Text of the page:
dv1954021Candidates will be providing direct care to men and women with disabilities in residential support programs and group home settings. This entails includes supervision and/or assistance with personal care, daily living activities, recreational pursuits, transportation, medical appointments, or any other needs the individuals may have.

  • Job fair: Wednesday, January 25, 10:00 a.m. to 3:00 p.m.: Elizabeth YWCA, 1131 E Jersey St, Elizabeth, NJ 07201

If this location or time is not convenient, please visit:



Disability in the news (mostly in New Jersey, the population we serve):

This article explains why employers in NJ should consider hiring workers with disabilities.



For parents of a child with a disability (parenting, special needs):

Here are six tips to help your child with Asperger’s syndrome with social skills.

We thought some parents might be interested in the adaptive and sensory-friendly jeans this small business creates.

Worried about your child’s stimming? Here’s what you can do.


Special education & medical news:

The meaning and importance of executive function are well described in this blog piece.


Advocacy and self-advocacy:

Advocating for your child with ADHD or other learning disabilities at school.


Informative, positive, noteworthy (or all three!):

The Special Olympics has a program, The Unified States of America, to promote inclusion among abilities and ethnicities.



People with a disability in the community (disability rights and acceptance; inclusion):

Reliable self-driving cars are critical to the independence and overall well-being to people with disabilities, according to a new Ruderman Family Foundation white paper.



Disability awareness and appreciation:

Here’s a nice article about why Speechless is the antidote to inspiration porn.

Autism is big. But I am bigger.

Opinion piece: Disability is fundamentally a human concern, transcending politics.


Animals and animal therapy:

Therapy dogs and other pets help people manage their schizophrenia and other mental illnesses.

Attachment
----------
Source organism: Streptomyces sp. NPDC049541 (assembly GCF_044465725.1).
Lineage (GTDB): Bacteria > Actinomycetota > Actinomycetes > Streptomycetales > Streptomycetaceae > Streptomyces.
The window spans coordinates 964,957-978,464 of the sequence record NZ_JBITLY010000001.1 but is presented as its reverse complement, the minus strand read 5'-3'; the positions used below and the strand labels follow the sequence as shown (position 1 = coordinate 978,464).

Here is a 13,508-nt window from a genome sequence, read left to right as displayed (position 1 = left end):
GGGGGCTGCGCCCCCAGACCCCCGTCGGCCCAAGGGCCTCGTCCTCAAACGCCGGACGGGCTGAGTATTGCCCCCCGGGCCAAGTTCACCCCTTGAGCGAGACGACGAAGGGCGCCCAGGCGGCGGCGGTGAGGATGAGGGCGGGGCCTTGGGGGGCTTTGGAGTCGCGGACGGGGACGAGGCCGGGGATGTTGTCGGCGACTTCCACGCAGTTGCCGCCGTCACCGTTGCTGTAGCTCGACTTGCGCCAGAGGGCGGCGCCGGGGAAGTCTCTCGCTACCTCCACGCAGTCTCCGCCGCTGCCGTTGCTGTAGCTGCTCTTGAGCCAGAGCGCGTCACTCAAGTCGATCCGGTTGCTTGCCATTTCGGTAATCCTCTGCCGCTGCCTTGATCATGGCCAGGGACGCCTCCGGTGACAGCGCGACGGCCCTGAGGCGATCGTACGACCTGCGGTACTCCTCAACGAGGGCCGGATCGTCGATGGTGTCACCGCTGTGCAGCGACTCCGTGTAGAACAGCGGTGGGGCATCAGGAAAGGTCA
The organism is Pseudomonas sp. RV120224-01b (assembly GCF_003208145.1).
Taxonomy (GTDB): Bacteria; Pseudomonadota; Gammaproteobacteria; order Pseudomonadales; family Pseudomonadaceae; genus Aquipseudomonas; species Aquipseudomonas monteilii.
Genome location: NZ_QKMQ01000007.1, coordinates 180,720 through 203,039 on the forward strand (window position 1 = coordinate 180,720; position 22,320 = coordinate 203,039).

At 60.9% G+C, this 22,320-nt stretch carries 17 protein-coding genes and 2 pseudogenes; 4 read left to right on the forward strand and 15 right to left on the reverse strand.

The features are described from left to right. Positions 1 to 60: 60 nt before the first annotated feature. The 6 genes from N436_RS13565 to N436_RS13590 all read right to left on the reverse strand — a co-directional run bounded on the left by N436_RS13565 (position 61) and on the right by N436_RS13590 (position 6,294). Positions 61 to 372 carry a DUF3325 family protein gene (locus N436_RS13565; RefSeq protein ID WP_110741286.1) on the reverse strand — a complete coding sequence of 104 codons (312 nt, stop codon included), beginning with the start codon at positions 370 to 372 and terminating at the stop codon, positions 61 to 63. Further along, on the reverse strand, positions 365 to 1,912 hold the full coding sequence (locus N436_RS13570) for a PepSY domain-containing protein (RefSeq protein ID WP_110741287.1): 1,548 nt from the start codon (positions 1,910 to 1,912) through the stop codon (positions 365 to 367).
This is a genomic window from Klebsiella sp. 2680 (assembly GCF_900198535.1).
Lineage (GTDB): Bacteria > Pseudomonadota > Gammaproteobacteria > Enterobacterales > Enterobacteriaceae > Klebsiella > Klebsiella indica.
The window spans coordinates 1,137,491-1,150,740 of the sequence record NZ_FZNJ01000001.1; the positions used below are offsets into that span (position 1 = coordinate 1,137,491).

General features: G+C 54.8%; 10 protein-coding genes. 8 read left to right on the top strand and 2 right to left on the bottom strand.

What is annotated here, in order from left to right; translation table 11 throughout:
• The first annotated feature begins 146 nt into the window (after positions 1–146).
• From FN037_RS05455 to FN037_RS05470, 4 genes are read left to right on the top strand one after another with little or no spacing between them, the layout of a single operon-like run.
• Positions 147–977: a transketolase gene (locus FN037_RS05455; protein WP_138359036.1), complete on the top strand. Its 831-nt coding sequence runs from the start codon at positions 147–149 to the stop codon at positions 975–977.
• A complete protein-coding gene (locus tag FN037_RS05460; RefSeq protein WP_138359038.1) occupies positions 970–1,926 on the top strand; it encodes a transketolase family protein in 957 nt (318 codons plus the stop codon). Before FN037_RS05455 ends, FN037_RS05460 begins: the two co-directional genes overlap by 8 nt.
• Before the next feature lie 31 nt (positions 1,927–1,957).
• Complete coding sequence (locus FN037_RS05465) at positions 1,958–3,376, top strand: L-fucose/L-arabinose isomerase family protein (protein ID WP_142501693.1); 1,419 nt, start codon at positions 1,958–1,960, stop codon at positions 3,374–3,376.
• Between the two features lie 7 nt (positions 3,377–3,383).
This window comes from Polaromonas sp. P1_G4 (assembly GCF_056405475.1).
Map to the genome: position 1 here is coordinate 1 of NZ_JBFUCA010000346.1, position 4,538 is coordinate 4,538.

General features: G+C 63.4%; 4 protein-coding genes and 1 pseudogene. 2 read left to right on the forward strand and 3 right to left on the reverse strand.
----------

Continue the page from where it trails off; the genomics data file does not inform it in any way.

Here’s a Handy Resource from the Boggs Center


The Boggs Center on Developmental Disabilities, part of the Rutgers Robert Wood Johnson Medical School, has published a valuable resource for families of a child or other relative with a disability has published a helpful reference, Providing Respite: Supporting People and Families across the Lifespan, available as a fee PDF download. One of the co-sponsors of the booklet, the Family Resource Network, which includes Caregivers of New Jersey, a Service Coordinator.  As a leader in providing a wide range of services for people with disabilities in the state, Advancing Opportunities is ready to assist!


It Is Important to Reflect on Our Work to Continue Serving Our Individuals with Disabilities.


Important to Ask Ourselves…

For those of us who are direct-support professionals, in residential and respite care, at the end of the day, it is important to reflect on our work by asking ourselves the following:

  • How did I help this individual?
  • What did I do to enrich his life?
  • How did I acknowledge her accomplishments?
  • How did I ensure his voice was heard and that he had the opportunity to make his own decisions?

In addition to asking these questions of ourselves to serve others, it is important to document the answers on reports on the progress toward their ISP goals! This last consideration can be critical for an agency to continue to receive funds… to keep on serving their consumers with disabilities.